How journalists verify (New research details how journalists verify information - Poynter)
“There’s no hard and fast rule about any of this stuff,” one interviewee told the authors. “You have to exercise your judgment all the time.”
‘‘[T]o me, verification is much more rooted in the actual reporting process, step by step and looping back in upon itself,” said another.
Among the interviewees there were those who applied a disciplined approach to verification.
“Some arrived for the interview armed with indexed binders full of source materials; some had clearly refreshed their memories of the reporting by reviewing their notes, and related articles, before their meetings with us; one checked additional facts and followed-up via email,” the researchers write.
A commitment to verification may be shared across journalists, but this research suggests any shared norms are combined with variations in practice.
“Methods for ensuring accuracy varied greatly, with some factual statements relayed, with or without attribution, based on a single subject’s word, while others were rigorously triangulated,” the authors write. “Strongly idealistic statements about the need for verification were often made during the course of the same interview as were indications of methodological ambiguity.”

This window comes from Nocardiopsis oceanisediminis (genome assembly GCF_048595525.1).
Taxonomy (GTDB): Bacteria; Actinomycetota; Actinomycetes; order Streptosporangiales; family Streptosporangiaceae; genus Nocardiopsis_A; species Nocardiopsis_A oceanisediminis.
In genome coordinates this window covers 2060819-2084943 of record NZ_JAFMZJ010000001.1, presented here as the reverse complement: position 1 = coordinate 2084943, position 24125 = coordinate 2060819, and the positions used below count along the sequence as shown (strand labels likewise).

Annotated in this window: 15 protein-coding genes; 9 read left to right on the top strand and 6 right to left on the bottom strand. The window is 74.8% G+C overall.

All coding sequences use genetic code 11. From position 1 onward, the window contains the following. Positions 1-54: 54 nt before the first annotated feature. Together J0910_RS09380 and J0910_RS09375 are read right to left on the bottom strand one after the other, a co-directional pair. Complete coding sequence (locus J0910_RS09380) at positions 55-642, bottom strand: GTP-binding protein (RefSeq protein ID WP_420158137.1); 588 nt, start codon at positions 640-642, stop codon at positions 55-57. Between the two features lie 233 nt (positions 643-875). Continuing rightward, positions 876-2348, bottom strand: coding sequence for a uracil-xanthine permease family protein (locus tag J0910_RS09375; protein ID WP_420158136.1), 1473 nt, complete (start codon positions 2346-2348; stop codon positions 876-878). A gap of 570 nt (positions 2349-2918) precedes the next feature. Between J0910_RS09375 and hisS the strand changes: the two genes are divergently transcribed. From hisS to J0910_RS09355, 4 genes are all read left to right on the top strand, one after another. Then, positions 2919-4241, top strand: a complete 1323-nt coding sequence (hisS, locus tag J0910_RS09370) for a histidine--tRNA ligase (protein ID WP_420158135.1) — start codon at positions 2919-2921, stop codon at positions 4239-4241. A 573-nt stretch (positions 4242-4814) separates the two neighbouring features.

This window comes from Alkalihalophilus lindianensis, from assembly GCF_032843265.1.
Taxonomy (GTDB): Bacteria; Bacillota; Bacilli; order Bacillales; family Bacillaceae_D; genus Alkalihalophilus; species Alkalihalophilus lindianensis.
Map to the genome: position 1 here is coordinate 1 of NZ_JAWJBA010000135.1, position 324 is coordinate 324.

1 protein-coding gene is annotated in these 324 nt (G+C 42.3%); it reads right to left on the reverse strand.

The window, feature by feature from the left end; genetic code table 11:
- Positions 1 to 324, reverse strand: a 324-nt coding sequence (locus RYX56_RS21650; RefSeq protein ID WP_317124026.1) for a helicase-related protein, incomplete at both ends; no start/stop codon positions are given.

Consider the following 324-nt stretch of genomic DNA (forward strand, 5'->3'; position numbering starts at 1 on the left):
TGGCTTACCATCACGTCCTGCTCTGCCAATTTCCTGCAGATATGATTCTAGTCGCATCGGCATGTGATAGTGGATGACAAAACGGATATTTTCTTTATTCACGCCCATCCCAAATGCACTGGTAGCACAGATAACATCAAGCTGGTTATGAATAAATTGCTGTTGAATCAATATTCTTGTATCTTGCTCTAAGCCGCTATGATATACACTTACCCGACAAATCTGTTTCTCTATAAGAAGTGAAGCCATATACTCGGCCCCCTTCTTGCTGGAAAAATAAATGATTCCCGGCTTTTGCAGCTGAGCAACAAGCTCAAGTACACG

In terms of specifics, here are a few findings from the research:
- On checking names: ”An almost universal practice among participants is asking sources to spell their own name to ensure correct spelling, either at the beginning or the end of the interview.” Some journalists also check names against official sources.
- On offering sources pre-publication review: “Despite some evidence in the literature that partial pre-publication review is not the taboo it used to be (Stoltzfus 2006; Carr 2012), our subjects displayed a strong sense that it was a discouraged practice.”
- On quotes: “…methods for checking the accuracy of quotes vary greatly. Some reporters routinely record and transcribe interviews, while some record but rarely transcribe and others rarely use recorders at all. Some check quotes against tapes only if there is a specific concern, such as difficulty hearing, or the threat of libel litigation.”
- On a source’s personal history: “Facts relating to a source’s personal history are considered not to require verification … or are simply not verified because there is no practical way to do so.”